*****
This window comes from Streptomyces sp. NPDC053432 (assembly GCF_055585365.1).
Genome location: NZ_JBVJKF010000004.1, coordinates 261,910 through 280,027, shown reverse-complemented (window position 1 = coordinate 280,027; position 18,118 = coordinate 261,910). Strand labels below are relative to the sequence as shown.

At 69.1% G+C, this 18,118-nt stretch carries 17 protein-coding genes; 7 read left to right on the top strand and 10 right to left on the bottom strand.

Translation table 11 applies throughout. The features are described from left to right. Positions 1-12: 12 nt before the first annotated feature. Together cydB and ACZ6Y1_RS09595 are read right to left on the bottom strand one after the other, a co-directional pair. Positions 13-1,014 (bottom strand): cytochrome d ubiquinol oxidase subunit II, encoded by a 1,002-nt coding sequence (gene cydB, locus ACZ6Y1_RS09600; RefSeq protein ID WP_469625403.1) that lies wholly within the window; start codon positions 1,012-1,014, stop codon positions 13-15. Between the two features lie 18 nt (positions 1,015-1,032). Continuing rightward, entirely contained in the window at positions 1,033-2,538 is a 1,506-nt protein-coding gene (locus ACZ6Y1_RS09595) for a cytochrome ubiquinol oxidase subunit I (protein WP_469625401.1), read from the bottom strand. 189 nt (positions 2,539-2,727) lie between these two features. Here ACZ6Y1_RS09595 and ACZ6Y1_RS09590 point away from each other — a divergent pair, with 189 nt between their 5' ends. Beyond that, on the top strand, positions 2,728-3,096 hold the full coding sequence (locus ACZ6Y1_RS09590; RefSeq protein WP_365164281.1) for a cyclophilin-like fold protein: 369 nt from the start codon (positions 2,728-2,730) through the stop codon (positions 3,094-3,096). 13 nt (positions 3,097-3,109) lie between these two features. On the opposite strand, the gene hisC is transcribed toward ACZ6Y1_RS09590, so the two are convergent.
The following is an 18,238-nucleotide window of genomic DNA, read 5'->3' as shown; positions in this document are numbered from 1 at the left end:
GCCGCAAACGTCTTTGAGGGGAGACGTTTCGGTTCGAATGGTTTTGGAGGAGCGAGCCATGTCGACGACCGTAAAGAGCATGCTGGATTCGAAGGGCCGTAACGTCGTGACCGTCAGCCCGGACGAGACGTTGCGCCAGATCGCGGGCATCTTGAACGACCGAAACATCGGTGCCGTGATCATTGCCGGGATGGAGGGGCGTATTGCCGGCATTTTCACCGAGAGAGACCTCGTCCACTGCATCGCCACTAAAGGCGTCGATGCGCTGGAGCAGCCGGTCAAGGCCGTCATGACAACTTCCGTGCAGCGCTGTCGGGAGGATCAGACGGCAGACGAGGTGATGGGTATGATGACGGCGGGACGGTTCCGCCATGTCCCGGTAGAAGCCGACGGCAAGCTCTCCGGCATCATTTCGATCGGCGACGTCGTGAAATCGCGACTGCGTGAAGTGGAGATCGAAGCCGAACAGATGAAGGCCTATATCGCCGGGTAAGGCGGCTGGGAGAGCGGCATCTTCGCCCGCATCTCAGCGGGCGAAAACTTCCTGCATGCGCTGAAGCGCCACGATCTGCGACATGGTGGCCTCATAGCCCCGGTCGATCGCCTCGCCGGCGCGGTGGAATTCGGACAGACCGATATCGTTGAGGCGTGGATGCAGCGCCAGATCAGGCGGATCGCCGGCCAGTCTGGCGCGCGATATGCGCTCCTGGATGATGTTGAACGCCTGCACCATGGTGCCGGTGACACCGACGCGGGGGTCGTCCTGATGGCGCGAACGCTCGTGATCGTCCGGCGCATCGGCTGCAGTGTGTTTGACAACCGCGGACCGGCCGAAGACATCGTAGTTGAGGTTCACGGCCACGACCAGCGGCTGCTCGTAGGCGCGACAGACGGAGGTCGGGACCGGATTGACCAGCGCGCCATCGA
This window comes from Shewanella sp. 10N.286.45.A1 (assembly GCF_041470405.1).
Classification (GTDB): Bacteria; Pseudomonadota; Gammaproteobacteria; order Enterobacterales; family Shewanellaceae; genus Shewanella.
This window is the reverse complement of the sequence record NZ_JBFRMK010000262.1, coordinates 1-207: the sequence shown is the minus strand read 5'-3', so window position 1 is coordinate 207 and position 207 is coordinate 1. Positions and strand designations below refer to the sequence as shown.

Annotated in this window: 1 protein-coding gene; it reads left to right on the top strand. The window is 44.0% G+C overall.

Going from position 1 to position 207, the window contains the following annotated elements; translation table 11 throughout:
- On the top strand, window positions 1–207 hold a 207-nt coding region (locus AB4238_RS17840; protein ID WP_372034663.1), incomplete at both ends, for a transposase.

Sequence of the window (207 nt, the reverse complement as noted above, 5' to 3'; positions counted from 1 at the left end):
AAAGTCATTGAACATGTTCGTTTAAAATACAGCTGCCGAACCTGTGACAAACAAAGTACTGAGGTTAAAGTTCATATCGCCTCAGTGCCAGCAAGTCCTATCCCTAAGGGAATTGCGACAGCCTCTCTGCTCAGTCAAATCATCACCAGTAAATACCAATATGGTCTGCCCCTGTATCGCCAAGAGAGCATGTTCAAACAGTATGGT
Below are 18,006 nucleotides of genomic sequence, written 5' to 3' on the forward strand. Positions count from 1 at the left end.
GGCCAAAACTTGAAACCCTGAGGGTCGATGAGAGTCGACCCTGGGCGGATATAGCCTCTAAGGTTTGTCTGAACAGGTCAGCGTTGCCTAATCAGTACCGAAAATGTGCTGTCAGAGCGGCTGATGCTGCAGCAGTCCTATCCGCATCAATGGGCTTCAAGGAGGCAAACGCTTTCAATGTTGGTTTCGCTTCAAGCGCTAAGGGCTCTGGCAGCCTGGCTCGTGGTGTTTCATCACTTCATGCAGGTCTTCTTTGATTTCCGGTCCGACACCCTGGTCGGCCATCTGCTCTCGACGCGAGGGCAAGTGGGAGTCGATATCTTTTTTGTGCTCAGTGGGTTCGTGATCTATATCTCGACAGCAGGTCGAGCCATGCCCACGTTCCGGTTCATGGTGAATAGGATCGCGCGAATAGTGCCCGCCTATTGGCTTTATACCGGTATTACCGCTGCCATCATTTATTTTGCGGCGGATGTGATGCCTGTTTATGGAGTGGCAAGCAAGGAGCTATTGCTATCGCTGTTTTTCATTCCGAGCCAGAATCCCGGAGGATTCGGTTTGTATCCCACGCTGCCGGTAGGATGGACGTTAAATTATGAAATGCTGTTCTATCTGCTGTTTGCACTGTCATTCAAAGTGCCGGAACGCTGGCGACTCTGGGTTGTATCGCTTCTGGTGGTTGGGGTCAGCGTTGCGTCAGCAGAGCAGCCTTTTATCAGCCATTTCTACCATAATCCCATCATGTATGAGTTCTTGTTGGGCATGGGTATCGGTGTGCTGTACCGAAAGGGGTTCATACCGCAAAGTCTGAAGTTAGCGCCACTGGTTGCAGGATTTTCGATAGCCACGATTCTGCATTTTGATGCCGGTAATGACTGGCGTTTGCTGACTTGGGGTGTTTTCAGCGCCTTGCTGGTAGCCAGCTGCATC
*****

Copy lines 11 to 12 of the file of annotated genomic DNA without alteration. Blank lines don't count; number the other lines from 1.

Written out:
Going from position 1 to position 207, the window contains the following annotated elements; translation table 11 throughout:
- On the top strand, window positions 1–207 hold a 207-nt coding region (locus AB4238_RS17840; protein ID WP_372034663.1), incomplete at both ends, for a transposase.